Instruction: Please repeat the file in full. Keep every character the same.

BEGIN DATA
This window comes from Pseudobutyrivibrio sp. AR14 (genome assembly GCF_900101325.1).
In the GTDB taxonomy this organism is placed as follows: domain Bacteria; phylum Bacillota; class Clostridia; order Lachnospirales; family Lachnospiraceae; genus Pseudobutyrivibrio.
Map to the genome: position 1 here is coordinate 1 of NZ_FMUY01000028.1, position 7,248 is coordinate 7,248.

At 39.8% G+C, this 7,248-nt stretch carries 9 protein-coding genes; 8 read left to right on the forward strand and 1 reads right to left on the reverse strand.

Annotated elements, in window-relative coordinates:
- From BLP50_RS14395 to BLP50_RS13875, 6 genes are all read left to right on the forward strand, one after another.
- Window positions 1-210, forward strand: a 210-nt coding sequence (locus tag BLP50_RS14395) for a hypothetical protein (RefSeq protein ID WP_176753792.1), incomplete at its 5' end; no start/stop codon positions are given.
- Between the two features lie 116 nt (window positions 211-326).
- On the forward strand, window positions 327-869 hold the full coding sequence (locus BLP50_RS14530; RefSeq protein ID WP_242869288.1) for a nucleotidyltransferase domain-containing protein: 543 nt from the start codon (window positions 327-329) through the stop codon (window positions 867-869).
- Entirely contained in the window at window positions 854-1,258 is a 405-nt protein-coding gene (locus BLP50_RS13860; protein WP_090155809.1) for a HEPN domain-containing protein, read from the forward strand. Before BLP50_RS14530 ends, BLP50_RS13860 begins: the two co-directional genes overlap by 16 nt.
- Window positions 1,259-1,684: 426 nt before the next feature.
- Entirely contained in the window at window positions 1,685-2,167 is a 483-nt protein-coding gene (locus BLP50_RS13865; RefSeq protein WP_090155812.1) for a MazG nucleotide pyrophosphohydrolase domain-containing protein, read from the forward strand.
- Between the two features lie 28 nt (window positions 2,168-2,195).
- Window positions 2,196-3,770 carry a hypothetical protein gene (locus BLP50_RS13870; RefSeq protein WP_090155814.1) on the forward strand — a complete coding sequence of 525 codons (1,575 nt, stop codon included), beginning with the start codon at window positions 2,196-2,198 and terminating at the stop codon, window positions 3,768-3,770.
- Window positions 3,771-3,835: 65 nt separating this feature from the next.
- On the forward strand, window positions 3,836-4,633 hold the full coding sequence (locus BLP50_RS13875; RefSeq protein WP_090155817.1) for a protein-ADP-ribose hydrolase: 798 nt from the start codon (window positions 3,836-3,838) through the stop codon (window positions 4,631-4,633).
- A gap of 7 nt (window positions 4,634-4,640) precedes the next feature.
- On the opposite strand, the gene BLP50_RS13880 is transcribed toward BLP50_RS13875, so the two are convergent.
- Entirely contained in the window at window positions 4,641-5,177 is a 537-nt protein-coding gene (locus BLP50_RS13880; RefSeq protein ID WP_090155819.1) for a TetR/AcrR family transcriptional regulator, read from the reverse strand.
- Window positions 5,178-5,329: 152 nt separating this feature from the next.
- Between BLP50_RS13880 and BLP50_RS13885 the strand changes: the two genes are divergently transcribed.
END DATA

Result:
This window comes from Pseudobutyrivibrio sp. AR14 (genome assembly GCF_900101325.1).
In the GTDB taxonomy this organism is placed as follows: domain Bacteria; phylum Bacillota; class Clostridia; order Lachnospirales; family Lachnospiraceae; genus Pseudobutyrivibrio.
Map to the genome: position 1 here is coordinate 1 of NZ_FMUY01000028.1, position 7,248 is coordinate 7,248.

At 39.8% G+C, this 7,248-nt stretch carries 9 protein-coding genes; 8 read left to right on the forward strand and 1 reads right to left on the reverse strand.

Annotated elements, in window-relative coordinates:
- From BLP50_RS14395 to BLP50_RS13875, 6 genes are all read left to right on the forward strand, one after another.
- Window positions 1-210, forward strand: a 210-nt coding sequence (locus tag BLP50_RS14395) for a hypothetical protein (RefSeq protein ID WP_176753792.1), incomplete at its 5' end; no start/stop codon positions are given.
- Between the two features lie 116 nt (window positions 211-326).
- On the forward strand, window positions 327-869 hold the full coding sequence (locus BLP50_RS14530; RefSeq protein ID WP_242869288.1) for a nucleotidyltransferase domain-containing protein: 543 nt from the start codon (window positions 327-329) through the stop codon (window positions 867-869).
- Entirely contained in the window at window positions 854-1,258 is a 405-nt protein-coding gene (locus BLP50_RS13860; protein WP_090155809.1) for a HEPN domain-containing protein, read from the forward strand. Before BLP50_RS14530 ends, BLP50_RS13860 begins: the two co-directional genes overlap by 16 nt.
- Window positions 1,259-1,684: 426 nt before the next feature.
- Entirely contained in the window at window positions 1,685-2,167 is a 483-nt protein-coding gene (locus BLP50_RS13865; RefSeq protein WP_090155812.1) for a MazG nucleotide pyrophosphohydrolase domain-containing protein, read from the forward strand.
- Between the two features lie 28 nt (window positions 2,168-2,195).
- Window positions 2,196-3,770 carry a hypothetical protein gene (locus BLP50_RS13870; RefSeq protein WP_090155814.1) on the forward strand — a complete coding sequence of 525 codons (1,575 nt, stop codon included), beginning with the start codon at window positions 2,196-2,198 and terminating at the stop codon, window positions 3,768-3,770.
- Window positions 3,771-3,835: 65 nt separating this feature from the next.
- On the forward strand, window positions 3,836-4,633 hold the full coding sequence (locus BLP50_RS13875; RefSeq protein WP_090155817.1) for a protein-ADP-ribose hydrolase: 798 nt from the start codon (window positions 3,836-3,838) through the stop codon (window positions 4,631-4,633).
- A gap of 7 nt (window positions 4,634-4,640) precedes the next feature.
- On the opposite strand, the gene BLP50_RS13880 is transcribed toward BLP50_RS13875, so the two are convergent.
- Entirely contained in the window at window positions 4,641-5,177 is a 537-nt protein-coding gene (locus BLP50_RS13880; RefSeq protein ID WP_090155819.1) for a TetR/AcrR family transcriptional regulator, read from the reverse strand.
- Window positions 5,178-5,329: 152 nt separating this feature from the next.
- Between BLP50_RS13880 and BLP50_RS13885 the strand changes: the two genes are divergently transcribed.